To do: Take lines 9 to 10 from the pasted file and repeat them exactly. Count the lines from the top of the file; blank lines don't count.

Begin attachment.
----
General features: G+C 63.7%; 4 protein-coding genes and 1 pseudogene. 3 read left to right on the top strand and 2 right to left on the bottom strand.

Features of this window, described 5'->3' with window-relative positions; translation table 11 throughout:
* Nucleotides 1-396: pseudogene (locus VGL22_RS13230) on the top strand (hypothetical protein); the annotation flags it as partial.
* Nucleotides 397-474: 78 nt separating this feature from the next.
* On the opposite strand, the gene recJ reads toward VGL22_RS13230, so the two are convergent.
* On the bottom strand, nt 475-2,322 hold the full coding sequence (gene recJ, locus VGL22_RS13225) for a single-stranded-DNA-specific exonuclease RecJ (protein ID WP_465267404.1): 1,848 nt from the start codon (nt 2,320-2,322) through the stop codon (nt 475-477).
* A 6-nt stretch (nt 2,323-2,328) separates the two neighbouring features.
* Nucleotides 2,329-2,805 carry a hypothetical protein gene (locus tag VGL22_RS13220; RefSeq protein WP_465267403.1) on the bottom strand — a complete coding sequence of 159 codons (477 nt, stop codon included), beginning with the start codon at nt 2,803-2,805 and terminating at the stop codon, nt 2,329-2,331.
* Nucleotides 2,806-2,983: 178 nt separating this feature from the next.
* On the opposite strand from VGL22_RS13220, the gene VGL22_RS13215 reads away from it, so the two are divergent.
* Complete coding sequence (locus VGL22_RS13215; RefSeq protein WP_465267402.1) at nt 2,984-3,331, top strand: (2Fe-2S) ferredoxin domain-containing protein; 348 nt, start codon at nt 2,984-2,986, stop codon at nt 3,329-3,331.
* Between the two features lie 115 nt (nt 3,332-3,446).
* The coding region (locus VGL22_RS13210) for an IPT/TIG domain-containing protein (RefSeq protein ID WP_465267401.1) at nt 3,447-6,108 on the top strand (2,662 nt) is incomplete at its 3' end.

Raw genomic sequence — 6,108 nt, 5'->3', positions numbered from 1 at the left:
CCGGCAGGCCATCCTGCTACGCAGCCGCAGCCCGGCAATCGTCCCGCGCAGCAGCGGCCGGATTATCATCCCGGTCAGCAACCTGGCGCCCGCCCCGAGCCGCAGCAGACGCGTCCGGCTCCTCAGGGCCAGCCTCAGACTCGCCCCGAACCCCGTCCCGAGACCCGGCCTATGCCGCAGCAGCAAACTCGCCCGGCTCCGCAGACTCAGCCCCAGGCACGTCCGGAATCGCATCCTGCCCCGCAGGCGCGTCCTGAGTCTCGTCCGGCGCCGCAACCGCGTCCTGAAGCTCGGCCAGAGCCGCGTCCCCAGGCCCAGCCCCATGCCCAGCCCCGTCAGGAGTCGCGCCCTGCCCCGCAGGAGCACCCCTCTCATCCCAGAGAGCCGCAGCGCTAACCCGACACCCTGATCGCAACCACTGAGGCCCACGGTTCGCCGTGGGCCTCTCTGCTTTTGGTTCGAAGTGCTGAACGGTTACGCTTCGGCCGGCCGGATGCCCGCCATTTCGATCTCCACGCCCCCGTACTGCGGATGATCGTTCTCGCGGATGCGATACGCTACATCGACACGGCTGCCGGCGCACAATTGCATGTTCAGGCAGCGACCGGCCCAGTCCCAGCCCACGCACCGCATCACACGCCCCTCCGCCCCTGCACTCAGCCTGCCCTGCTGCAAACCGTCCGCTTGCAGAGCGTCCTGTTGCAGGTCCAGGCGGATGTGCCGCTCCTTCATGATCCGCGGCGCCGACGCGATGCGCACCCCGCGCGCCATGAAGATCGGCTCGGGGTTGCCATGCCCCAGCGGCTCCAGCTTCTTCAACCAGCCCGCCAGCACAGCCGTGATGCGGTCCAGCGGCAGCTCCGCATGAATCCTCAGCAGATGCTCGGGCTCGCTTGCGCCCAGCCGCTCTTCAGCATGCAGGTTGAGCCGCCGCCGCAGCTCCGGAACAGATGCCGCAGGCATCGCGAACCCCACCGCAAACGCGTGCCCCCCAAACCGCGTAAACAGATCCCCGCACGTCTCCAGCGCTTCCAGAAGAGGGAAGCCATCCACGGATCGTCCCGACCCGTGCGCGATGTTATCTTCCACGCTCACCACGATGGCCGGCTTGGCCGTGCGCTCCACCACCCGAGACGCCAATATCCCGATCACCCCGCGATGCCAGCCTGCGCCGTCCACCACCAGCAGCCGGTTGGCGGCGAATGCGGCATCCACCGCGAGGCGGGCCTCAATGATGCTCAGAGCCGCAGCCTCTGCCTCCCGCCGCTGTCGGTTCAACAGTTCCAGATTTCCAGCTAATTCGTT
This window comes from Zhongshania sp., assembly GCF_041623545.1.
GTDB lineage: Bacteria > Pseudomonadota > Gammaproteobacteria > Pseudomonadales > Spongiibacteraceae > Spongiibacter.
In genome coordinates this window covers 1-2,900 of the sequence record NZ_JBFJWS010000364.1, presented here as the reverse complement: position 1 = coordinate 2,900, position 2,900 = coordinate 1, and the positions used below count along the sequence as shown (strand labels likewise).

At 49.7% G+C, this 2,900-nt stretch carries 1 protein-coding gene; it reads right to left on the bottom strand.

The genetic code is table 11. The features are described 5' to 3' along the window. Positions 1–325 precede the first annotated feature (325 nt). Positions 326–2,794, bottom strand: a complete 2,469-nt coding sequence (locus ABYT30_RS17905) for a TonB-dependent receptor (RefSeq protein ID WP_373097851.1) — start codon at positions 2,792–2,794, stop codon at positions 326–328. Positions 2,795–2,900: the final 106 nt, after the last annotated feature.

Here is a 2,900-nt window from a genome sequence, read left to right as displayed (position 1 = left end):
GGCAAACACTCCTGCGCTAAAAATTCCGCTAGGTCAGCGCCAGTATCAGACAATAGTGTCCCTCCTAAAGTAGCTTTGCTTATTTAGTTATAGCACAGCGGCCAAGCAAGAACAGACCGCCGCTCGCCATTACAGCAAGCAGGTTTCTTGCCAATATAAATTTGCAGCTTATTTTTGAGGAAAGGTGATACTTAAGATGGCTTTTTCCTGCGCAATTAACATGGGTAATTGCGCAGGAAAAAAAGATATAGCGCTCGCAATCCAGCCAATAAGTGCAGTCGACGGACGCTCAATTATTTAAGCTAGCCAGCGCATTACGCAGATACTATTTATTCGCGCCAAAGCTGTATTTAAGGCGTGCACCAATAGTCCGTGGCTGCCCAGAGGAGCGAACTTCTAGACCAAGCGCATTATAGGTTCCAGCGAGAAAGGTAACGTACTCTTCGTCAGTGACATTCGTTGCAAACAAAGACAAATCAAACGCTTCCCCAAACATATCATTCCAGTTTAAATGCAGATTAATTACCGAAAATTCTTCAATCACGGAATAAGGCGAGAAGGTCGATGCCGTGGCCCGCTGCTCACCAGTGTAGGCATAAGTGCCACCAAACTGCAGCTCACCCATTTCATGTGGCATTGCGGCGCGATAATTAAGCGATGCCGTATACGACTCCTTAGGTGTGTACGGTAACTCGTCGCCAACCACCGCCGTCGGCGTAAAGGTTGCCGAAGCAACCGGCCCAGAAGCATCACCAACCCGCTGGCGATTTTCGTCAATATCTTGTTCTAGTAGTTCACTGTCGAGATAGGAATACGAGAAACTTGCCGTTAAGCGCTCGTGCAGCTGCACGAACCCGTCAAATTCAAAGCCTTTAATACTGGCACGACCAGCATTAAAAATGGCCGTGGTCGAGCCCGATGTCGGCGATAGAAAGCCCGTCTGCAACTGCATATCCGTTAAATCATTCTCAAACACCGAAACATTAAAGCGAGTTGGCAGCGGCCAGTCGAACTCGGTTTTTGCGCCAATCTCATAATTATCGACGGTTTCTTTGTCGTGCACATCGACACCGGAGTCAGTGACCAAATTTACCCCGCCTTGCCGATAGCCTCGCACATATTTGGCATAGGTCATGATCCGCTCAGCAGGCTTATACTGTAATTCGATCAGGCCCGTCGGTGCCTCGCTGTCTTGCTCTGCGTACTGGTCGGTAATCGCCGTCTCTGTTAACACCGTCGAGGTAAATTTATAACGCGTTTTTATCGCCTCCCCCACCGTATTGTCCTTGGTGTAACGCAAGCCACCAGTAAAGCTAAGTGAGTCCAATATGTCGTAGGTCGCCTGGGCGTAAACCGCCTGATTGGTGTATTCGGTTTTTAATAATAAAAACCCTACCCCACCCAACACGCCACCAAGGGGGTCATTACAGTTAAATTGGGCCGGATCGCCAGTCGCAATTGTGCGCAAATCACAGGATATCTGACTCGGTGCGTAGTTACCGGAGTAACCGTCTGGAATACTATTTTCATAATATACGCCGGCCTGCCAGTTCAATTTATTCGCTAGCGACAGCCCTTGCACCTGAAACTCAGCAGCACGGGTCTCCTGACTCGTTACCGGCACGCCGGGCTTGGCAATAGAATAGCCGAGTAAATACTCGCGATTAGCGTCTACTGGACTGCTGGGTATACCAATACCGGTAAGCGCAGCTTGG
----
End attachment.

* Nucleotides 2,806-2,983: 178 nt separating this feature from the next.
* On the opposite strand from VGL22_RS13220, the gene VGL22_RS13215 reads away from it, so the two are divergent.